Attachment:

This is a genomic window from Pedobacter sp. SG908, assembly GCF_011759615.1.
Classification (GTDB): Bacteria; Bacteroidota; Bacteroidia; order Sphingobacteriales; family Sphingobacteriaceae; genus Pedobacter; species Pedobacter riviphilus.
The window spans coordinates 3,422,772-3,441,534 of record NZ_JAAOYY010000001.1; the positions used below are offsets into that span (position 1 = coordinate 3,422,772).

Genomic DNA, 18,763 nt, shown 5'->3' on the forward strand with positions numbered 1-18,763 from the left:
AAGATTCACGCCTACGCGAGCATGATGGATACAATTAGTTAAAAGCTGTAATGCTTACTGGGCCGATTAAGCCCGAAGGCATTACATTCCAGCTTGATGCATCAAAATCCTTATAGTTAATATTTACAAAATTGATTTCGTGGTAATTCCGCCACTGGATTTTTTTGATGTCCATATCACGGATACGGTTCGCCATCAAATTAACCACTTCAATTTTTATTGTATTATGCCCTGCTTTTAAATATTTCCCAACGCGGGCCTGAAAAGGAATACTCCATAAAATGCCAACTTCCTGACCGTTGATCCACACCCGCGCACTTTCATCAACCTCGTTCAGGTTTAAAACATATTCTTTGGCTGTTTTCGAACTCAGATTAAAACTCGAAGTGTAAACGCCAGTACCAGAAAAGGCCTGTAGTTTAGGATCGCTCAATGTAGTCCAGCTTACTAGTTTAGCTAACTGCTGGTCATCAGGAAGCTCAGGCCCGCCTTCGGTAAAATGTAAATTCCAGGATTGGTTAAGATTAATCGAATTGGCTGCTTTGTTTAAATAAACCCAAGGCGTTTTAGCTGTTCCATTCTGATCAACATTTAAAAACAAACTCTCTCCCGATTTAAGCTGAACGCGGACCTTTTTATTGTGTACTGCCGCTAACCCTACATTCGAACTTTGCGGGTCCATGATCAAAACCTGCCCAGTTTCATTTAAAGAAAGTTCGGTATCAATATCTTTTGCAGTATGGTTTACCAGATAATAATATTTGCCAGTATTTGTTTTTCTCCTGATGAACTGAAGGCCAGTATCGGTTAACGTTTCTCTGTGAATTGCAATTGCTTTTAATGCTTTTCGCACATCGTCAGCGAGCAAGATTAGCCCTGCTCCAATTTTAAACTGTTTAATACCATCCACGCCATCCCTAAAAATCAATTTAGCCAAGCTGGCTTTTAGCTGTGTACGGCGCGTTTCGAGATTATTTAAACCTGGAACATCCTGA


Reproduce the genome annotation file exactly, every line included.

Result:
This is a genomic window from Pedobacter sp. SG908, assembly GCF_011759615.1.
Classification (GTDB): Bacteria; Bacteroidota; Bacteroidia; order Sphingobacteriales; family Sphingobacteriaceae; genus Pedobacter; species Pedobacter riviphilus.
The window spans coordinates 3,422,772-3,441,534 of record NZ_JAAOYY010000001.1; the positions used below are offsets into that span (position 1 = coordinate 3,422,772).

Genomic DNA, 18,763 nt, shown 5'->3' on the forward strand with positions numbered 1-18,763 from the left:
AAGATTCACGCCTACGCGAGCATGATGGATACAATTAGTTAAAAGCTGTAATGCTTACTGGGCCGATTAAGCCCGAAGGCATTACATTCCAGCTTGATGCATCAAAATCCTTATAGTTAATATTTACAAAATTGATTTCGTGGTAATTCCGCCACTGGATTTTTTTGATGTCCATATCACGGATACGGTTCGCCATCAAATTAACCACTTCAATTTTTATTGTATTATGCCCTGCTTTTAAATATTTCCCAACGCGGGCCTGAAAAGGAATACTCCATAAAATGCCAACTTCCTGACCGTTGATCCACACCCGCGCACTTTCATCAACCTCGTTCAGGTTTAAAACATATTCTTTGGCTGTTTTCGAACTCAGATTAAAACTCGAAGTGTAAACGCCAGTACCAGAAAAGGCCTGTAGTTTAGGATCGCTCAATGTAGTCCAGCTTACTAGTTTAGCTAACTGCTGGTCATCAGGAAGCTCAGGCCCGCCTTCGGTAAAATGTAAATTCCAGGATTGGTTAAGATTAATCGAATTGGCTGCTTTGTTTAAATAAACCCAAGGCGTTTTAGCTGTTCCATTCTGATCAACATTTAAAAACAAACTCTCTCCCGATTTAAGCTGAACGCGGACCTTTTTATTGTGTACTGCCGCTAACCCTACATTCGAACTTTGCGGGTCCATGATCAAAACCTGCCCAGTTTCATTTAAAGAAAGTTCGGTATCAATATCTTTTGCAGTATGGTTTACCAGATAATAATATTTGCCAGTATTTGTTTTTCTCCTGATGAACTGAAGGCCAGTATCGGTTAACGTTTCTCTGTGAATTGCAATTGCTTTTAATGCTTTTCGCACATCGTCAGCGAGCAAGATTAGCCCTGCTCCAATTTTAAACTGTTTAATACCATCCACGCCATCCCTAAAAATCAATTTAGCCAAGCTGGCTTTTAGCTGTGTACGGCGCGTTTCGAGATTATTTAAACCTGGAACATCCTGA